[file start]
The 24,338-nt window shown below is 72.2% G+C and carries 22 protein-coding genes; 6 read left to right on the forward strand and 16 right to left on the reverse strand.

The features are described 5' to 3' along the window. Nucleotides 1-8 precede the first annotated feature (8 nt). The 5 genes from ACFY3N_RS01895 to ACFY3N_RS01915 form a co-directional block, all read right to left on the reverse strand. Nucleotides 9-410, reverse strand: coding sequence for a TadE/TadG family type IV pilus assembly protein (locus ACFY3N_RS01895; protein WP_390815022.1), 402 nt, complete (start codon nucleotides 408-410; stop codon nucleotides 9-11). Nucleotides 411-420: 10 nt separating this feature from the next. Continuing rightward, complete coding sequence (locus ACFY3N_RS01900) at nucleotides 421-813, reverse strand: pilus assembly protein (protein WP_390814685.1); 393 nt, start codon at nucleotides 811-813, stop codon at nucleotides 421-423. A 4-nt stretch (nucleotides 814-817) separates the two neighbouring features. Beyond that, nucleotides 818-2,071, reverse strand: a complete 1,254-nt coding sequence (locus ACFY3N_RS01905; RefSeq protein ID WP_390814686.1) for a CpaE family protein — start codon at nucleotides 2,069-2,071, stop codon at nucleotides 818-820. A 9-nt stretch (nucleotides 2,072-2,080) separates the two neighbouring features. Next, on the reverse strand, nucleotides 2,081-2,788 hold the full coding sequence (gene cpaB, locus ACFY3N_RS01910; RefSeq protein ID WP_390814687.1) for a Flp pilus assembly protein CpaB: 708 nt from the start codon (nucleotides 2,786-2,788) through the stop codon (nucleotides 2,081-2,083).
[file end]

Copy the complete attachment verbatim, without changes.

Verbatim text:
The 24,338-nt window shown below is 72.2% G+C and carries 22 protein-coding genes; 6 read left to right on the forward strand and 16 right to left on the reverse strand.

The features are described 5' to 3' along the window. Nucleotides 1-8 precede the first annotated feature (8 nt). The 5 genes from ACFY3N_RS01895 to ACFY3N_RS01915 form a co-directional block, all read right to left on the reverse strand. Nucleotides 9-410, reverse strand: coding sequence for a TadE/TadG family type IV pilus assembly protein (locus ACFY3N_RS01895; protein WP_390815022.1), 402 nt, complete (start codon nucleotides 408-410; stop codon nucleotides 9-11). Nucleotides 411-420: 10 nt separating this feature from the next. Continuing rightward, complete coding sequence (locus ACFY3N_RS01900) at nucleotides 421-813, reverse strand: pilus assembly protein (protein WP_390814685.1); 393 nt, start codon at nucleotides 811-813, stop codon at nucleotides 421-423. A 4-nt stretch (nucleotides 814-817) separates the two neighbouring features. Beyond that, nucleotides 818-2,071, reverse strand: a complete 1,254-nt coding sequence (locus ACFY3N_RS01905; RefSeq protein ID WP_390814686.1) for a CpaE family protein — start codon at nucleotides 2,069-2,071, stop codon at nucleotides 818-820. A 9-nt stretch (nucleotides 2,072-2,080) separates the two neighbouring features. Next, on the reverse strand, nucleotides 2,081-2,788 hold the full coding sequence (gene cpaB, locus ACFY3N_RS01910; RefSeq protein ID WP_390814687.1) for a Flp pilus assembly protein CpaB: 708 nt from the start codon (nucleotides 2,786-2,788) through the stop codon (nucleotides 2,081-2,083).